October 27, 2018 - Tate St Ives - Nashashibi/Skaer: Thinking through other artists
October 27, 2018

Tate St Ives

Nashashibi/Skaer, Why Are You Angry? (still), 2017. Film. Courtesy the artists and LUX, London.

Thinking through other artists
October 20, 2018–January 6, 2019

Tate St Ives
Porthmeor Beach
St Ives TR26 1TG


Tate St Ives presents British artists Rosalind Nashashibi and Lucy Skaer. Working together as Nashashibi/Skaer, this exhibition combines the artists’ collaborative films with their selection of artworks from the Tate collection and other sources. Art from different places and times is brought together to generate new meanings and connections with Nashashibi/Skaer’s own practice. Nashashibi/Skaer have treated the process of exhibition-making as if they were creating an artwork. Each of their five films on display becomes a starting point to explore key ideas that resonate across the exhibition, from the portrayal of women and the representation of global cultures to issues around political conflict.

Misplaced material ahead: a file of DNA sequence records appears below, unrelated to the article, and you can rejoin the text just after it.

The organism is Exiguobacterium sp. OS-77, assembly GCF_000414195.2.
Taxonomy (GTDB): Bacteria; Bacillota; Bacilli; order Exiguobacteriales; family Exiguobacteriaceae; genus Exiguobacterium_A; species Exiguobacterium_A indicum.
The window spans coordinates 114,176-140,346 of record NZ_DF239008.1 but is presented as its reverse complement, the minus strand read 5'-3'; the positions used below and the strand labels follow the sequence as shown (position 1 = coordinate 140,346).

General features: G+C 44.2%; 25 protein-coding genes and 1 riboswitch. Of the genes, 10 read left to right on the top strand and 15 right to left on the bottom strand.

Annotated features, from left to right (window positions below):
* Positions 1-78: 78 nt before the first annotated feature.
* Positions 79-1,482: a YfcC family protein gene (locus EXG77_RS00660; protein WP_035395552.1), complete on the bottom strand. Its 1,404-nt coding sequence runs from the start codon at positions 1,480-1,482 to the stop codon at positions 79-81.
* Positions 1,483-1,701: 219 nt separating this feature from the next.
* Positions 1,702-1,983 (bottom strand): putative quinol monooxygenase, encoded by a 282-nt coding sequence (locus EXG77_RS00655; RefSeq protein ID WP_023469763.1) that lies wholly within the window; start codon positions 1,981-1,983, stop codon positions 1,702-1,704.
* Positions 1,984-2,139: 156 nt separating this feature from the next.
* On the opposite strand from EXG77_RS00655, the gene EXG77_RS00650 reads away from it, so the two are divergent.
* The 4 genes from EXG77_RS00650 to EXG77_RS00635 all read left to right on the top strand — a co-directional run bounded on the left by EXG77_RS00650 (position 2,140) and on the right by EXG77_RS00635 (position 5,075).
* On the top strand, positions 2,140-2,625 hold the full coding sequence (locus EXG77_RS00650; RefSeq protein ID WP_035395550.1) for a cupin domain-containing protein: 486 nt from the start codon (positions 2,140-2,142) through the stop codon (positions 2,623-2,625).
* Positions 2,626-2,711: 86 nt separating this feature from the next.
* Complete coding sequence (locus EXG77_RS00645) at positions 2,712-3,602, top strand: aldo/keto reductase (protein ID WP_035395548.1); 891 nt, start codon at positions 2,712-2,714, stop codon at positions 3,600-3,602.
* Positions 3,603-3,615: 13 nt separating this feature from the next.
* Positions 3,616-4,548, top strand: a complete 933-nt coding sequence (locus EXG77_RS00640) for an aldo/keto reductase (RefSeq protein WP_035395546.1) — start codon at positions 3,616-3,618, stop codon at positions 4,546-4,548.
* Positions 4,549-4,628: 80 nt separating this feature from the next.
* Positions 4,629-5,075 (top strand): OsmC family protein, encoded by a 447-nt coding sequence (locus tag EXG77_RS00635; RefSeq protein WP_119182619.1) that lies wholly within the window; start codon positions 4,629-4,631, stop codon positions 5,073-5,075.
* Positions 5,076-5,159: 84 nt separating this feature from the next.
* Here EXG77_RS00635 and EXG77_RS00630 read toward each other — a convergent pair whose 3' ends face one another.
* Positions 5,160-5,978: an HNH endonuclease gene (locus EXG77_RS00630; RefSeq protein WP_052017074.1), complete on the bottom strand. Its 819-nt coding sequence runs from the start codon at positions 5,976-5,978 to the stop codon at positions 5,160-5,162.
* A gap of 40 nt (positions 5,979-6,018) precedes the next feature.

Featured artists include Paul Gauguin, Henri Matisse, Paul Nash, Pierre Bonnard, Louise Bourgeois, Jo Spence, Lee Miller, Gauri Gill and Rossella Biscotti. Presenting this range of works together enables Nashashibi/Skaer to reflect on the changing significance of objects and images in different times and places. 

Taking its title from a painting by the artist Paul Gauguin, the film Why Are You Angry? (2017) explores his depictions of Tahitian women. Nashashibi/Skaer retraced Gauguin’s travels to Tahiti, an island in French Polynesia, asking women they met to appear in the film. By imitating Gauguin’s gaze, but stripping away the myth of the artist and using film instead of paint, Nashashibi/Skaer call into question his representations of women. 

In contrast, there are also works by more recent women artists, some showing women powerfully representing themselves. These include Louise Bourgeois’ depictions of her own creativity, Lee Miller’s portrait of herself in Adolf Hitler’s bath and Jo Spence’s self-portraits in the terminal stages of cancer.

The exhibition also shows Ambassador (2005)—the first artwork Nashashibi/Skaer made together; Flash in the Metropolitan (2006)—made in the world-famous museum at night; Pygmalion Event (2008)—bringing the late work of Henri Matisse to life; and Our Magnolia (2009)—a film that reimagines Paul Nash’s Flight of the Magnolia (1944).

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